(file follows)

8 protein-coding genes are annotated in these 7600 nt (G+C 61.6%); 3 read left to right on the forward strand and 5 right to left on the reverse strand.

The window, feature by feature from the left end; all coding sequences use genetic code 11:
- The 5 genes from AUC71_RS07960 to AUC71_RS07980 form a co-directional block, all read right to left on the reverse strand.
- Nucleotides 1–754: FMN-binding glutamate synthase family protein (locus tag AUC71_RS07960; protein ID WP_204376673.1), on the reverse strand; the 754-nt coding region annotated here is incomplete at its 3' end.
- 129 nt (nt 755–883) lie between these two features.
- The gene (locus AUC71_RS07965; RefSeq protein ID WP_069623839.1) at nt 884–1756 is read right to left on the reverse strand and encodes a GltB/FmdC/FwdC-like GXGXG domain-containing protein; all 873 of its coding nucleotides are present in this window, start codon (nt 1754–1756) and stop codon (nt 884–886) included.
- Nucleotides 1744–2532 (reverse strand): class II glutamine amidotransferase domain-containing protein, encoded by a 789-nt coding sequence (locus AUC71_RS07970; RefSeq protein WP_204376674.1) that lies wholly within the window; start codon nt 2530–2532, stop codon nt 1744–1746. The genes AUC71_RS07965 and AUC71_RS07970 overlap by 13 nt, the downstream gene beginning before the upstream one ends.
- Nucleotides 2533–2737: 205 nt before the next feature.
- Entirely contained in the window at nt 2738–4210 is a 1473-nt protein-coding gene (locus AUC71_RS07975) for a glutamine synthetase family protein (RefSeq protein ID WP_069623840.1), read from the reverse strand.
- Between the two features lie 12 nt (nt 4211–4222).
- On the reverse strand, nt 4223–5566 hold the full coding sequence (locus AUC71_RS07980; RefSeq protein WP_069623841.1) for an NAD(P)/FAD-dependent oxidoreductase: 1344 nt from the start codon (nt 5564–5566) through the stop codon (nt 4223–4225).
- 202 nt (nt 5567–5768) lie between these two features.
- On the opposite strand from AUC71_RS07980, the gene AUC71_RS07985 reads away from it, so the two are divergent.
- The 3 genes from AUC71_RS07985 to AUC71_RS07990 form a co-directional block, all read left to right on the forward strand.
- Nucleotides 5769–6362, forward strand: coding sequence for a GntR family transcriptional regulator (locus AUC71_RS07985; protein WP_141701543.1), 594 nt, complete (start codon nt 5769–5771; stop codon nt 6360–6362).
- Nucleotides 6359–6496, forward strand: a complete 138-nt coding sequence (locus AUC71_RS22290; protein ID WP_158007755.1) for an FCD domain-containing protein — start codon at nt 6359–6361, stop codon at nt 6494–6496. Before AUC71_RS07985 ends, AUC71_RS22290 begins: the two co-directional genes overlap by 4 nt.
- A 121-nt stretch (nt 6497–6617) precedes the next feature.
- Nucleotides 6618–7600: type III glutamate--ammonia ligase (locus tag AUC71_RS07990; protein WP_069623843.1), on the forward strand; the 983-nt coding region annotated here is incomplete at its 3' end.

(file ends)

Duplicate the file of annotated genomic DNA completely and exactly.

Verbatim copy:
8 protein-coding genes are annotated in these 7600 nt (G+C 61.6%); 3 read left to right on the forward strand and 5 right to left on the reverse strand.

The window, feature by feature from the left end; all coding sequences use genetic code 11:
- The 5 genes from AUC71_RS07960 to AUC71_RS07980 form a co-directional block, all read right to left on the reverse strand.
- Nucleotides 1–754: FMN-binding glutamate synthase family protein (locus tag AUC71_RS07960; protein ID WP_204376673.1), on the reverse strand; the 754-nt coding region annotated here is incomplete at its 3' end.
- 129 nt (nt 755–883) lie between these two features.
- The gene (locus AUC71_RS07965; RefSeq protein ID WP_069623839.1) at nt 884–1756 is read right to left on the reverse strand and encodes a GltB/FmdC/FwdC-like GXGXG domain-containing protein; all 873 of its coding nucleotides are present in this window, start codon (nt 1754–1756) and stop codon (nt 884–886) included.
- Nucleotides 1744–2532 (reverse strand): class II glutamine amidotransferase domain-containing protein, encoded by a 789-nt coding sequence (locus AUC71_RS07970; RefSeq protein WP_204376674.1) that lies wholly within the window; start codon nt 2530–2532, stop codon nt 1744–1746. The genes AUC71_RS07965 and AUC71_RS07970 overlap by 13 nt, the downstream gene beginning before the upstream one ends.
- Nucleotides 2533–2737: 205 nt before the next feature.
- Entirely contained in the window at nt 2738–4210 is a 1473-nt protein-coding gene (locus AUC71_RS07975) for a glutamine synthetase family protein (RefSeq protein ID WP_069623840.1), read from the reverse strand.
- Between the two features lie 12 nt (nt 4211–4222).
- On the reverse strand, nt 4223–5566 hold the full coding sequence (locus AUC71_RS07980; RefSeq protein WP_069623841.1) for an NAD(P)/FAD-dependent oxidoreductase: 1344 nt from the start codon (nt 5564–5566) through the stop codon (nt 4223–4225).
- 202 nt (nt 5567–5768) lie between these two features.
- On the opposite strand from AUC71_RS07980, the gene AUC71_RS07985 reads away from it, so the two are divergent.
- The 3 genes from AUC71_RS07985 to AUC71_RS07990 form a co-directional block, all read left to right on the forward strand.
- Nucleotides 5769–6362, forward strand: coding sequence for a GntR family transcriptional regulator (locus AUC71_RS07985; protein WP_141701543.1), 594 nt, complete (start codon nt 5769–5771; stop codon nt 6360–6362).
- Nucleotides 6359–6496, forward strand: a complete 138-nt coding sequence (locus AUC71_RS22290; protein ID WP_158007755.1) for an FCD domain-containing protein — start codon at nt 6359–6361, stop codon at nt 6494–6496. Before AUC71_RS07985 ends, AUC71_RS22290 begins: the two co-directional genes overlap by 4 nt.
- A 121-nt stretch (nt 6497–6617) precedes the next feature.
- Nucleotides 6618–7600: type III glutamate--ammonia ligase (locus tag AUC71_RS07990; protein WP_069623843.1), on the forward strand; the 983-nt coding region annotated here is incomplete at its 3' end.